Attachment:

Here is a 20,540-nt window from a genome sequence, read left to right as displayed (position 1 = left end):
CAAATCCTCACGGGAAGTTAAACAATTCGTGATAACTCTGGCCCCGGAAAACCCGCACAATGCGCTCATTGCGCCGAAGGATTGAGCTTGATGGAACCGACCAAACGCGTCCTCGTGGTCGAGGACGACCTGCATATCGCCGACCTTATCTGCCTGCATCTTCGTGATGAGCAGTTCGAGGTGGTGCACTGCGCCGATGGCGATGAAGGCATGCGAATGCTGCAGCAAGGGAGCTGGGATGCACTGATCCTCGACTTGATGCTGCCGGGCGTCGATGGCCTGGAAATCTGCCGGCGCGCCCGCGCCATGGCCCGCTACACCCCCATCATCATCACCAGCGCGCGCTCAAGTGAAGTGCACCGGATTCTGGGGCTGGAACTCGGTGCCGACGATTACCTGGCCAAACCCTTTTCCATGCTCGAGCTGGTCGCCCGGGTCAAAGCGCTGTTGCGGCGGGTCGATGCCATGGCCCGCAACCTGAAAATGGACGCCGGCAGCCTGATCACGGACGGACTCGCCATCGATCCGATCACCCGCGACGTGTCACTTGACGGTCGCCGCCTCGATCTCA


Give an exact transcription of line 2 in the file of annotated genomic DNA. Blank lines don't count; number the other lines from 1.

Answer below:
CAAATCCTCACGGGAAGTTAAACAATTCGTGATAACTCTGGCCCCGGAAAACCCGCACAATGCGCTCATTGCGCCGAAGGATTGAGCTTGATGGAACCGACCAAACGCGTCCTCGTGGTCGAGGACGACCTGCATATCGCCGACCTTATCTGCCTGCATCTTCGTGATGAGCAGTTCGAGGTGGTGCACTGCGCCGATGGCGATGAAGGCATGCGAATGCTGCAGCAAGGGAGCTGGGATGCACTGATCCTCGACTTGATGCTGCCGGGCGTCGATGGCCTGGAAATCTGCCGGCGCGCCCGCGCCATGGCCCGCTACACCCCCATCATCATCACCAGCGCGCGCTCAAGTGAAGTGCACCGGATTCTGGGGCTGGAACTCGGTGCCGACGATTACCTGGCCAAACCCTTTTCCATGCTCGAGCTGGTCGCCCGGGTCAAAGCGCTGTTGCGGCGGGTCGATGCCATGGCCCGCAACCTGAAAATGGACGCCGGCAGCCTGATCACGGACGGACTCGCCATCGATCCGATCACCCGCGACGTGTCACTTGACGGTCGCCGCCTCGATCTCA